Who Was King David? Fun Facts and Teaching Tips About Israel's Second King
Who was King David really? As a Christian educator working in early childhood education, I've noticed that as adults, we are so familiar with some Bible stories we forget they are fresh and brand new to children.
In fact, kids may have lots of unanswered questions about Bible characters. They want to know if David ever got into trouble (like they do) or if he had brothers and sisters and so much more.
Teaching Kids About King David
I've found it helps to keep a list of facts about people like King David handy when preparing lessons and activities. That way, I can personalize lessons for age appropriateness and help the kids realize that David was a child just like them in many ways.
Here's a cheat sheet of information I've created about King David that you may find useful in your own classroom, home school environment, or for family devotion time. As a bonus, I've included some fun extension activities for lessons about David and Goliath.
David and His Family
Here are some fun facts about David's family that kids will like:
- Jesse was David's father. The Bible does not tell us his mother's name.
- He had seven brothers and two sisters.
- He was the youngest of Jesse's sons.
- David's job was taking care of the family's sheep (shepherd). In addition to being a shepherd, David was a poet, musician, writer and warrior.
- Jesse sent David to take bread and corn to his three older brothers at the battlefield where Goliath was.
- David was supposed to bring his father a pledge (a lock of hair from each of his brothers) to prove that they were still alive when he returned from the battefield. (1 Samuel 17:18).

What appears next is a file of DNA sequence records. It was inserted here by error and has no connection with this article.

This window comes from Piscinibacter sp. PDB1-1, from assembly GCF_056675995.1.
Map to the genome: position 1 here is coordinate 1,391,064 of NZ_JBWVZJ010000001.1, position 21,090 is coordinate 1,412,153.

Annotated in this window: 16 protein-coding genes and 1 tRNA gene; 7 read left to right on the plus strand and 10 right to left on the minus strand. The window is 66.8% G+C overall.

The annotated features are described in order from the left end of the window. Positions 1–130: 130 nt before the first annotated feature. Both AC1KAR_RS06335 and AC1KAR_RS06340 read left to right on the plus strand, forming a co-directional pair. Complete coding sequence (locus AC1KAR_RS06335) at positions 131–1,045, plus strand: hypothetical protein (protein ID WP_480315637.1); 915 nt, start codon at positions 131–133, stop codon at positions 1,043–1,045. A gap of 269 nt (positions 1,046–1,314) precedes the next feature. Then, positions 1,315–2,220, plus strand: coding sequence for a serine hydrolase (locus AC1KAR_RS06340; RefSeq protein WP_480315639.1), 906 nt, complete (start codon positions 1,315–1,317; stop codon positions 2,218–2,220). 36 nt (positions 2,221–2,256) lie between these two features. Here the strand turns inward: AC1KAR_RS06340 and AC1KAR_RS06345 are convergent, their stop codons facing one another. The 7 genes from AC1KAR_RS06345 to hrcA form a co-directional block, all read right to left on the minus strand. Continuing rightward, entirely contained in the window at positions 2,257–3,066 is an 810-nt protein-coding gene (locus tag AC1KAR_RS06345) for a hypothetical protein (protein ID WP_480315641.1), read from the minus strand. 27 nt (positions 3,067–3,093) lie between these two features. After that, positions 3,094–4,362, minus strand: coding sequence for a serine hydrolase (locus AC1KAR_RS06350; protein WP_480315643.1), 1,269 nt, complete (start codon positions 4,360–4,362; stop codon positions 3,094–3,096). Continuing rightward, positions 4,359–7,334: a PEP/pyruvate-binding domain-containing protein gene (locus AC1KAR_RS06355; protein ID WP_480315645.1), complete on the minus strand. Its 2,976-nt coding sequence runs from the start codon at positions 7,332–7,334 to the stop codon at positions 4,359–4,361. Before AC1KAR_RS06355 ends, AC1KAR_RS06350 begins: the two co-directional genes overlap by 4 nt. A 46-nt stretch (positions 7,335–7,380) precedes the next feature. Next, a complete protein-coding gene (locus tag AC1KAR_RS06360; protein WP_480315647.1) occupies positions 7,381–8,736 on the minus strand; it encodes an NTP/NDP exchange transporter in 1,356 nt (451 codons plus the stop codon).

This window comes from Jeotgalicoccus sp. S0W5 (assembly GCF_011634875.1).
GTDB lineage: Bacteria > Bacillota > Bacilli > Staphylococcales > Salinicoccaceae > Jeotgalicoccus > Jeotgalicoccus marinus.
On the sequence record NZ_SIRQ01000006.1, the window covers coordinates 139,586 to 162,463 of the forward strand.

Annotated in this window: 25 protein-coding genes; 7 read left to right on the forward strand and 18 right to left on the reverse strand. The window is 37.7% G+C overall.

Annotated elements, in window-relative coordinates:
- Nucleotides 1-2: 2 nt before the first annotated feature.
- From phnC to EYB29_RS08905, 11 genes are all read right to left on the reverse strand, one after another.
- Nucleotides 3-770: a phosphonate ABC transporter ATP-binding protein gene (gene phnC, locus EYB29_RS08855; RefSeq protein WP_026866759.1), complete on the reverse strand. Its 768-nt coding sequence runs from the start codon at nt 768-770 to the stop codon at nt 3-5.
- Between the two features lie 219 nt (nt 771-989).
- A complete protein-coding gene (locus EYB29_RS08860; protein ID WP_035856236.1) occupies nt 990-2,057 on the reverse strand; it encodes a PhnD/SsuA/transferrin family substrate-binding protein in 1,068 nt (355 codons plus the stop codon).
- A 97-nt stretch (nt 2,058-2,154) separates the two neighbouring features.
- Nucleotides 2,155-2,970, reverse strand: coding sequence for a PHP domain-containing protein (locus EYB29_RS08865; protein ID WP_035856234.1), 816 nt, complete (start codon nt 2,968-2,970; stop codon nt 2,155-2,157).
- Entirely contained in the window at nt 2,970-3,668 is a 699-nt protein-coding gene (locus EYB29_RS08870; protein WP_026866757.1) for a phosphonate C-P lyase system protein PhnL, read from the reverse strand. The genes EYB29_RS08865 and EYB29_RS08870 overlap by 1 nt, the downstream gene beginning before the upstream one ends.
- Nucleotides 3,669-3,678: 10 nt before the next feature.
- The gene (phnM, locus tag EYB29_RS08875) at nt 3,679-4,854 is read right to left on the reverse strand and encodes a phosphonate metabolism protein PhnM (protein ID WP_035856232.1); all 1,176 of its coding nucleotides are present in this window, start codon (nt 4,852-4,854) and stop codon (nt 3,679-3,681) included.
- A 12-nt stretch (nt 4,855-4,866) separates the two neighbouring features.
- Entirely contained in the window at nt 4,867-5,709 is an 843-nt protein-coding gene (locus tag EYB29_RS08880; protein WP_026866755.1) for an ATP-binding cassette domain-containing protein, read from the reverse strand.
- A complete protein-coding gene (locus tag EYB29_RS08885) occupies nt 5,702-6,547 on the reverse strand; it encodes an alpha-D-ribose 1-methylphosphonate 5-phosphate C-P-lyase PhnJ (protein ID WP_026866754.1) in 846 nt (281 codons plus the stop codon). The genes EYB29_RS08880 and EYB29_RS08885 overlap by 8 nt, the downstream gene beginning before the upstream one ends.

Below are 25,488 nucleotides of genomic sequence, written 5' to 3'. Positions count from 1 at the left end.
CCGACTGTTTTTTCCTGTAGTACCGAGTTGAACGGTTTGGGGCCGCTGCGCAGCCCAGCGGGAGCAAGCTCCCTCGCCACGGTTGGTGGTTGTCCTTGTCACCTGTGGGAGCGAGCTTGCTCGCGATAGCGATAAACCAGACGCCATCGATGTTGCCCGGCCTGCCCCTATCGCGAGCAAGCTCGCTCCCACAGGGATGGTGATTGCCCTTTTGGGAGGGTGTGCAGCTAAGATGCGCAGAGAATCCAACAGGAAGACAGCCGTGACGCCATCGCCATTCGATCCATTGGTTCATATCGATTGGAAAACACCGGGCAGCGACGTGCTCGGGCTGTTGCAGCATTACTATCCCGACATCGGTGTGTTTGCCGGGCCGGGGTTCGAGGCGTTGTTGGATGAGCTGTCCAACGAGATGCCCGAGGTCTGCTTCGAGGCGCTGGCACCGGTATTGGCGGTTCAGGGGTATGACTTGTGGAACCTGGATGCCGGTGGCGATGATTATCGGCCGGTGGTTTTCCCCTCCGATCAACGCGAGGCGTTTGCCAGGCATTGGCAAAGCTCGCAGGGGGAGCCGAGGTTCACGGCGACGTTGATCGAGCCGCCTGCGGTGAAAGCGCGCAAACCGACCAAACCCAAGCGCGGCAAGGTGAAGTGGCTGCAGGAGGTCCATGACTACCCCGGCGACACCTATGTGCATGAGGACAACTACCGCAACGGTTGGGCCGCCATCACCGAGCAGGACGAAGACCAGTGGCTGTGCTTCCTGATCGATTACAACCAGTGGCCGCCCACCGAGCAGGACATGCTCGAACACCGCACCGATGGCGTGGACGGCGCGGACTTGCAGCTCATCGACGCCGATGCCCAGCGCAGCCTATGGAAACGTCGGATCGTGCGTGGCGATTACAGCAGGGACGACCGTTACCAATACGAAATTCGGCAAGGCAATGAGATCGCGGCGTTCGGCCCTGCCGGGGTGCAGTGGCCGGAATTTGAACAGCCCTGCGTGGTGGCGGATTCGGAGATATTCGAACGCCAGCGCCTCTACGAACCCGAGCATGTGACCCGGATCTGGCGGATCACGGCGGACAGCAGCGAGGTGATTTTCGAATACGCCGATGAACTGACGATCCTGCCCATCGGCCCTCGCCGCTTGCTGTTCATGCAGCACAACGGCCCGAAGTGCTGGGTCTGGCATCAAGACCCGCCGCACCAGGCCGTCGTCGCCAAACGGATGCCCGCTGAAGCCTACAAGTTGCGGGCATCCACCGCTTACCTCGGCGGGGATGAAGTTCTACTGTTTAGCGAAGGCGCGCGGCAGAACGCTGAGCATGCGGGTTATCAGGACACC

- Samuel was surprised God chose David rather than one of his older brothers to be the next King.
David and King Saul
- Saul was jealous of David's popularity with the Israelites.
- Even though Saul tried many times to kill David, when David had a chance to kill Saul, he did not do it because Saul was God's anointed (chosen) king.
- David became king when Saul was killed during a battle with the Philistines. According to 2 Samuel 5:4, David was thirty years old when he became king.
- David's reign as king of Judah lasted for almost eight years. His reign as king of both Judah and Israel lasted for 33 years.
David and Jonathon
David and Jonathon (King Saul's son) were best friends. Because Jonathon was Saul's first son to be born, the throne was supposed to be his when his father died. However, God chose David to be the next king instead. Even though David would one day have the throne and the title that should have been his, Jonathon was not jealous of David. When his friend Jonathon was killed in battle, David found his son Mephibosheth and adopted him as his own son.
Fun Facts About David the King
The Bible calls David a "man after God's own heart." Even though David sometimes made some poor choices, he was always sorry for what he did wrong. He repented and asked God to forgive him.
Jerusalem was called the city of David. This nickname was given to it when David conquered the area. He made the city the center of his reign as king and brought the Ark of the Covenant there. His son, Solomon, would later build Israel's first temple and provide a permanent home for the sacred Ark.
Jesus is often referred to as son of David, and he is a descendant of David through his earthly father Joseph.